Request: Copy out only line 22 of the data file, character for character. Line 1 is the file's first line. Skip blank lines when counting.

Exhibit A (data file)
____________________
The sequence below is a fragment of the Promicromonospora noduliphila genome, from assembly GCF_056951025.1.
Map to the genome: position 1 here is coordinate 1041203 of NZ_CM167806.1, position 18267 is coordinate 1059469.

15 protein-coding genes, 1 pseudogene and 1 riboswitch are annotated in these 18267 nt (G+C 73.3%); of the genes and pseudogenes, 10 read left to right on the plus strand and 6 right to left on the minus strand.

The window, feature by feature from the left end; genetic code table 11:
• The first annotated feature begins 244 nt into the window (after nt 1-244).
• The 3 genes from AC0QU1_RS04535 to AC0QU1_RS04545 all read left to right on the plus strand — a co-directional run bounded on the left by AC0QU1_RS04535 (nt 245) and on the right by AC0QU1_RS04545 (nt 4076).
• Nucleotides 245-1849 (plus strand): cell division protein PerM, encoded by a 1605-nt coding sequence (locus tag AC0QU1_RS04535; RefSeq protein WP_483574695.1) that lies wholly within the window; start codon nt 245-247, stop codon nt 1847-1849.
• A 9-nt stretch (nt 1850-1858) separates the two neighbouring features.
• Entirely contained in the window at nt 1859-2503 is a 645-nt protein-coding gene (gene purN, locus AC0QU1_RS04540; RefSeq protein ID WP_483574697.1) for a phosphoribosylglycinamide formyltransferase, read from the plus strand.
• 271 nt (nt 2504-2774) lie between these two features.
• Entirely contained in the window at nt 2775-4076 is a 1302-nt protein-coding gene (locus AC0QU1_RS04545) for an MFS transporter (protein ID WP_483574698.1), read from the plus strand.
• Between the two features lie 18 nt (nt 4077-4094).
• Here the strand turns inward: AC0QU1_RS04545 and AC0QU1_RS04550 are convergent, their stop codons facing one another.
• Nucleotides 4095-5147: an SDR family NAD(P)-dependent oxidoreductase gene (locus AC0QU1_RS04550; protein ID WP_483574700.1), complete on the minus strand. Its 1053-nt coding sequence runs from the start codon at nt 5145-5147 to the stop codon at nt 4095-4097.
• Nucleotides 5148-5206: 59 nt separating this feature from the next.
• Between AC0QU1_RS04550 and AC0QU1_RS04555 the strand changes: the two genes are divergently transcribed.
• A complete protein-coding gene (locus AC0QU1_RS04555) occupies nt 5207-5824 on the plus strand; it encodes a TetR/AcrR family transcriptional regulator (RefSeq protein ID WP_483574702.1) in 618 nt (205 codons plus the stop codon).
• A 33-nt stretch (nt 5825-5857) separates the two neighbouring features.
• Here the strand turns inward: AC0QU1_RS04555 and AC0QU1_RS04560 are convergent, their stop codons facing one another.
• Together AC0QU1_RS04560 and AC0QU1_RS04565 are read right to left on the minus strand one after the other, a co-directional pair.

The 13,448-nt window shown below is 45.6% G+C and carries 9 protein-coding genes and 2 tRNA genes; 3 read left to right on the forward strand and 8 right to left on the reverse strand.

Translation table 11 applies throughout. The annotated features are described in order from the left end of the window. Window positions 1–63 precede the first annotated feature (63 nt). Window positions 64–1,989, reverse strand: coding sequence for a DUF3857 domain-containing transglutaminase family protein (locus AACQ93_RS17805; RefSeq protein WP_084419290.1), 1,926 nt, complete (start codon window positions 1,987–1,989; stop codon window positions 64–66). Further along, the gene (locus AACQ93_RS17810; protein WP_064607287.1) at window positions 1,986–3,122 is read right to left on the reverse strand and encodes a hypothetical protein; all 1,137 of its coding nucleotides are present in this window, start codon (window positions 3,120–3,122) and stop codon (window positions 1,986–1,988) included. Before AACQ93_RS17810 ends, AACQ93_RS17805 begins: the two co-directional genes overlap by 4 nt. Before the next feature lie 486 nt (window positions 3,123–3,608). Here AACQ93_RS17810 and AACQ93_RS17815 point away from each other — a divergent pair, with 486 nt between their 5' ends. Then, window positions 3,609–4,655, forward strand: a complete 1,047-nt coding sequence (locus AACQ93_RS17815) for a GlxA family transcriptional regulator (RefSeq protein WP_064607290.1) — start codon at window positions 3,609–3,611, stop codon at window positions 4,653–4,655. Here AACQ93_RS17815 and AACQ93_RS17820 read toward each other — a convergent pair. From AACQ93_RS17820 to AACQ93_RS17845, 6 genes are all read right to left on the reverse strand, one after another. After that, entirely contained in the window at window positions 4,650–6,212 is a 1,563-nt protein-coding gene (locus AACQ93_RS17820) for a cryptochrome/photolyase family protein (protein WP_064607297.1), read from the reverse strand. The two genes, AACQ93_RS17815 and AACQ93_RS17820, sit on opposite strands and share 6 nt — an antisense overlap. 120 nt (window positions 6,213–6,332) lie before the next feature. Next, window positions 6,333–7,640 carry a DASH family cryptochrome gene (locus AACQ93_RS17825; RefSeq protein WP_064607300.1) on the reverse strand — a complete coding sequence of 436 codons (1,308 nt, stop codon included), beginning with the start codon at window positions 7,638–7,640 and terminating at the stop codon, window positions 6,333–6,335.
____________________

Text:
Translation table 11 applies throughout. The annotated features are described in order from the left end of the window. Window positions 1–63 precede the first annotated feature (63 nt). Window positions 64–1,989, reverse strand: coding sequence for a DUF3857 domain-containing transglutaminase family protein (locus AACQ93_RS17805; RefSeq protein WP_084419290.1), 1,926 nt, complete (start codon window positions 1,987–1,989; stop codon window positions 64–66). Further along, the gene (locus AACQ93_RS17810; protein WP_064607287.1) at window positions 1,986–3,122 is read right to left on the reverse strand and encodes a hypothetical protein; all 1,137 of its coding nucleotides are present in this window, start codon (window positions 3,120–3,122) and stop codon (window positions 1,986–1,988) included. Before AACQ93_RS17810 ends, AACQ93_RS17805 begins: the two co-directional genes overlap by 4 nt. Before the next feature lie 486 nt (window positions 3,123–3,608). Here AACQ93_RS17810 and AACQ93_RS17815 point away from each other — a divergent pair, with 486 nt between their 5' ends. Then, window positions 3,609–4,655, forward strand: a complete 1,047-nt coding sequence (locus AACQ93_RS17815) for a GlxA family transcriptional regulator (RefSeq protein WP_064607290.1) — start codon at window positions 3,609–3,611, stop codon at window positions 4,653–4,655. Here AACQ93_RS17815 and AACQ93_RS17820 read toward each other — a convergent pair. From AACQ93_RS17820 to AACQ93_RS17845, 6 genes are all read right to left on the reverse strand, one after another. After that, entirely contained in the window at window positions 4,650–6,212 is a 1,563-nt protein-coding gene (locus AACQ93_RS17820) for a cryptochrome/photolyase family protein (protein WP_064607297.1), read from the reverse strand. The two genes, AACQ93_RS17815 and AACQ93_RS17820, sit on opposite strands and share 6 nt — an antisense overlap. 120 nt (window positions 6,213–6,332) lie before the next feature. Next, window positions 6,333–7,640 carry a DASH family cryptochrome gene (locus AACQ93_RS17825; RefSeq protein WP_064607300.1) on the reverse strand — a complete coding sequence of 436 codons (1,308 nt, stop codon included), beginning with the start codon at window positions 7,638–7,640 and terminating at the stop codon, window positions 6,333–6,335.